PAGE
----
Bandholz: Going from $5 million in revenue to $100 million in 18 months is unreal. We’ve all seen your YouTube video with that bearded spokesman. Was that your best marketing channel?

Haldrup: We’ve used YouTube and Facebook, but that video put us on the map. We made the first video with that actor in 2018. I was in San Diego at the time. We were working with a marketing agency there, but we wanted something bigger and more impactful. So we decided to create a viral video.

The agency found him at a comedy show for San Diego’s funniest comedian. They approached him, and he agreed to do it. We had no idea what we were doing — just creating an experience with video.

That was before our outside investment. We were about a $3 million company then. We spent about $18,000 on the video. It was a massive expense at the time.  It was scary, actually.

Bandholz: So you put your faith in it and cranked it up from there.

Haldrup: Yes. We use a simple post-purchase survey to know where people first heard about us. We see a lot of attribution from YouTube that doesn’t come through on its metrics.

Bandholz: We use a wonderful post-purchase app called Grapevine for $3 a month that allows us to ask that one question of how people find us.

Haldrup: For sure. Grapevine is incredible. I recommend it to everybody. I was blown away at how simple and impactful it is.

Bandholz: You guys are heavy on subscriptions. Is that a big part of your business?

Haldrup: It’s definitely a big part of our business, about 30 percent of overall revenue. Every business that sells a consumable product should offer subscription enabled ecommerce. There’s no downside.

Certainly we have customers canceling. They have too many soaps, or they don’t like the product. But it is still is a valuable part of our business.

Bandholz: You’re running Shopify and ReCharge, but you have a custom flow for people with the subscriptions.

Haldrup: Yes.

Bandholz: What percentage of revenue comes from your website versus Amazon?

Haldrup: We get about 85 percent of our revenue from our site and the rest from Amazon. We have boutique retailers that sell a bit here and there. We’re hoping to expand into larger brick-and-mortar retailers over the next couple of years.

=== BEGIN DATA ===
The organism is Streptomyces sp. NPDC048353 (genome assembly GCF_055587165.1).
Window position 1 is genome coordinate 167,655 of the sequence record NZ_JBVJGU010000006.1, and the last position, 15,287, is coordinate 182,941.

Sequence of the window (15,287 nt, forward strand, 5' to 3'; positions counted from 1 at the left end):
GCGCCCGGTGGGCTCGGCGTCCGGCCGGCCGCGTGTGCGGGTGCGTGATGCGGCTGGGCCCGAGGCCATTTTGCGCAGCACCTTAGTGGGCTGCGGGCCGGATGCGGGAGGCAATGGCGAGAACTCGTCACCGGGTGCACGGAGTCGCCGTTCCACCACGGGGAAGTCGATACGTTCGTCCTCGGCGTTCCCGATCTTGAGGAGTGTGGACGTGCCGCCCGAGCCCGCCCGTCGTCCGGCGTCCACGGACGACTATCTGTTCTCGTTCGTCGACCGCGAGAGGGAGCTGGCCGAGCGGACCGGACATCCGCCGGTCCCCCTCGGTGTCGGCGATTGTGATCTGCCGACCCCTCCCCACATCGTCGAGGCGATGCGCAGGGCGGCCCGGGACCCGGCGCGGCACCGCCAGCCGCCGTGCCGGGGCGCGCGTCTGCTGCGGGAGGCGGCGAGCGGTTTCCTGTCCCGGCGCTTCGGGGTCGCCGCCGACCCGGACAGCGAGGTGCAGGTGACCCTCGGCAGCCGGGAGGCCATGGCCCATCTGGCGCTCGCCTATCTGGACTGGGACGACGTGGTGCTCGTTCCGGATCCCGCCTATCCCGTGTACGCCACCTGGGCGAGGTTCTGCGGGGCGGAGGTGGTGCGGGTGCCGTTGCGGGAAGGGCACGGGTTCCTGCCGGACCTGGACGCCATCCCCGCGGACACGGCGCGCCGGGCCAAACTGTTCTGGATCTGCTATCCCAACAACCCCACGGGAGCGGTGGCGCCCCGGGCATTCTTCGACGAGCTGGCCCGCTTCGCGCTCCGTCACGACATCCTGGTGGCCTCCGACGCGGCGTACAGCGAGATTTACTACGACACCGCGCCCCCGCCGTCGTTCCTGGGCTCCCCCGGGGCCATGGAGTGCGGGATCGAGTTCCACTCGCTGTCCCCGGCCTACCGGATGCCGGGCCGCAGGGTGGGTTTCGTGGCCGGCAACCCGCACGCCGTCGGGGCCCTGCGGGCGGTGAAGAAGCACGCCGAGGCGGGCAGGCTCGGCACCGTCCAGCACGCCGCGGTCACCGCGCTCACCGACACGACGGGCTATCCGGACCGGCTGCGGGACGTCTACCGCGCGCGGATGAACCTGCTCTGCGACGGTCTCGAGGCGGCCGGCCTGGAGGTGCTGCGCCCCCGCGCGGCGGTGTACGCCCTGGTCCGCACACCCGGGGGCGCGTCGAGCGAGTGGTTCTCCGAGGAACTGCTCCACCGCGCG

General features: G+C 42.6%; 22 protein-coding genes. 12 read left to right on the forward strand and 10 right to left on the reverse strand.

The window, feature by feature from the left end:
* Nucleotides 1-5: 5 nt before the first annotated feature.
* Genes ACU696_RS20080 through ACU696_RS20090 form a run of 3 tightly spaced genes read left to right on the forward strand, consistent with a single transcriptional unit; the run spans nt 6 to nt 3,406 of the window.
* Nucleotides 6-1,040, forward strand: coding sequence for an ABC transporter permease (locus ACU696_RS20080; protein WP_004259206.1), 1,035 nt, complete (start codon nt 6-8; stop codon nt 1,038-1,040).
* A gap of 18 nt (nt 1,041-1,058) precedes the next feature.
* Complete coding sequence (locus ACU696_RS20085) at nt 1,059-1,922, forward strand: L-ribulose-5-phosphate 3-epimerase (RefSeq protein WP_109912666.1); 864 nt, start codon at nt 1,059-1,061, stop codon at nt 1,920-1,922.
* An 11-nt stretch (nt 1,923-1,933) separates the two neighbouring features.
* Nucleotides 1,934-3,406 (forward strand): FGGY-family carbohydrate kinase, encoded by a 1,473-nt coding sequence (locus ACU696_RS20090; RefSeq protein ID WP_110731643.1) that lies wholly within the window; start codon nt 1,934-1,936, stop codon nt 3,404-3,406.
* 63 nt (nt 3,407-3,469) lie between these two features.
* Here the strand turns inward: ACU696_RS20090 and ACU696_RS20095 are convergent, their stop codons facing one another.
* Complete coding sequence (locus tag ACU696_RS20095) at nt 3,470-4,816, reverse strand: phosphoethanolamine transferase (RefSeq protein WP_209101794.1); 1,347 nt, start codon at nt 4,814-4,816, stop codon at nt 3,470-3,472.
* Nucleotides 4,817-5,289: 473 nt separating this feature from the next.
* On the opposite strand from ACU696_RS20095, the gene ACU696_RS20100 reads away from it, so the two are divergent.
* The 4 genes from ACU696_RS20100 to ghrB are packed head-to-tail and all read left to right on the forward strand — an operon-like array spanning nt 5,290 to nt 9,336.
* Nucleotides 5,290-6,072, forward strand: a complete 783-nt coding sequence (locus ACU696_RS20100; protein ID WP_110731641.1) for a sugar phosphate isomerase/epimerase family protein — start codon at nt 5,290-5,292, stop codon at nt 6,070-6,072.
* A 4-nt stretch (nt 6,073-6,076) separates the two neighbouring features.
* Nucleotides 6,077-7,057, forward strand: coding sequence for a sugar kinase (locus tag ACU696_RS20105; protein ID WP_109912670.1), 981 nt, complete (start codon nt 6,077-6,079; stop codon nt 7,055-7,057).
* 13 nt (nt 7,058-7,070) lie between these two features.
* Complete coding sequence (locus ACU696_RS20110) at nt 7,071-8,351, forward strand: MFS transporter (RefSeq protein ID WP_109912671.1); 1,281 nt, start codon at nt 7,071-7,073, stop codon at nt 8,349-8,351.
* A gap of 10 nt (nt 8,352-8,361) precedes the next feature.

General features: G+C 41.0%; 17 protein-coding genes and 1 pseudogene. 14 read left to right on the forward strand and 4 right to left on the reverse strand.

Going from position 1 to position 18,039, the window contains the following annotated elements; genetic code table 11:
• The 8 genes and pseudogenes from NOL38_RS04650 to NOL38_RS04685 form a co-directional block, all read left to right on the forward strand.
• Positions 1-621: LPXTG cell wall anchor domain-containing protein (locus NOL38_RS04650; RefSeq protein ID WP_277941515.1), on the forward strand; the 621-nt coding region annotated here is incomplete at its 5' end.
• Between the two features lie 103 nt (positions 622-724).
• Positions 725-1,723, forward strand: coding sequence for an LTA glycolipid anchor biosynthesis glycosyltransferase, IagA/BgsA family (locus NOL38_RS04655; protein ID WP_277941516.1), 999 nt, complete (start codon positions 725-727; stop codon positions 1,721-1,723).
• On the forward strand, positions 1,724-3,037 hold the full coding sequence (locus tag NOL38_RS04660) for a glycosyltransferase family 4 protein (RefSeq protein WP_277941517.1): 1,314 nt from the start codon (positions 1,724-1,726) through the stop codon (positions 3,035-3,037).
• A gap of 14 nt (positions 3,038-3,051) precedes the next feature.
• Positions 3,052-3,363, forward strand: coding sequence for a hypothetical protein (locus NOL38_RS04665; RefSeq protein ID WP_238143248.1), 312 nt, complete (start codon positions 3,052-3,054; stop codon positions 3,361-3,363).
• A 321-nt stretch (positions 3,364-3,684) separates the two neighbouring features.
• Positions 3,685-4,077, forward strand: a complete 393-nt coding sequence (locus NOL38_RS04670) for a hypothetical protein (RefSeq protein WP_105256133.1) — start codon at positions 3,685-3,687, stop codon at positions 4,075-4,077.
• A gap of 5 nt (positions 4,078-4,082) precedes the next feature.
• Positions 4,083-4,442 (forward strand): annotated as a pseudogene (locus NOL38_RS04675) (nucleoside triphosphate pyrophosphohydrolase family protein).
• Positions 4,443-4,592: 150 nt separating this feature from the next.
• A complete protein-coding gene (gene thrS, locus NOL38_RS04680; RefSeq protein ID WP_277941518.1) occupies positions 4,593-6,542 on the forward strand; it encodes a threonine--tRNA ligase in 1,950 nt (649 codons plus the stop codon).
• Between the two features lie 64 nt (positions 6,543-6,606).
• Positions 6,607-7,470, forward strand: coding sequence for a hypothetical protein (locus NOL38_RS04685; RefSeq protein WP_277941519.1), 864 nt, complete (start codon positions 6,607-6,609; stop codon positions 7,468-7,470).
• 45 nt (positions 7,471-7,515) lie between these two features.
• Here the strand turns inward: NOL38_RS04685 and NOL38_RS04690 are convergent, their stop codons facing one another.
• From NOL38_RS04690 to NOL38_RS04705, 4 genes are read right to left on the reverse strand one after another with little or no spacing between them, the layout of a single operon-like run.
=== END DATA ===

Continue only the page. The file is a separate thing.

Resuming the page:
Shopify is a great platform. We moved from Cratejoy in February of 2020. We saw dramatic improvements in terms of on-site performance, as well as on the backend, dealing with the data. We’ve experienced no massive challenges with Shopify thus far. We have no plans to change.

Bandholz: Are you still working with the marketing agency? What is the agency’s role?

Haldrup: Yes, we’re still a client. We do all of our own paid media buying and paid media optimization. We have an internal team focused on that. For content, it’s a mix of internal and external. The agency brings a lot of creative stuff to life. They also have the expertise in terms of shooting and editing the video.

It a retainer-based relationship, plus an added amount for the video work.

Bandholz: Where can people follow your company and purchase products?

Haldrup: The Dr. Squatch Instagram presence is pretty entertaining, as is our YouTube channel. Our website is DrSquatch.com.

When To Say No To Freelance Projects

A lot of feel-good life advice encourages us to say yes to new things whenever we can. This philosophy of openness can sound pretty enticing when you’re a freelancer or consultant just beginning to stand tall on your own — or riding a high of a string of good projects.

And it’s true that saying yes can help you grow! Saying yes to new clients, projects, and partners helps you make connections, build your portfolio, and evolve professionally. Saying yes can also lead to paying jobs, which lead to even more paying jobs.

But saying no — at the right times — can be just as critical to the success of our self-employment. Building up the ability and skill to say no is part of a career evolution and, in my opinion, one of the ultimate goals for successful freelancing.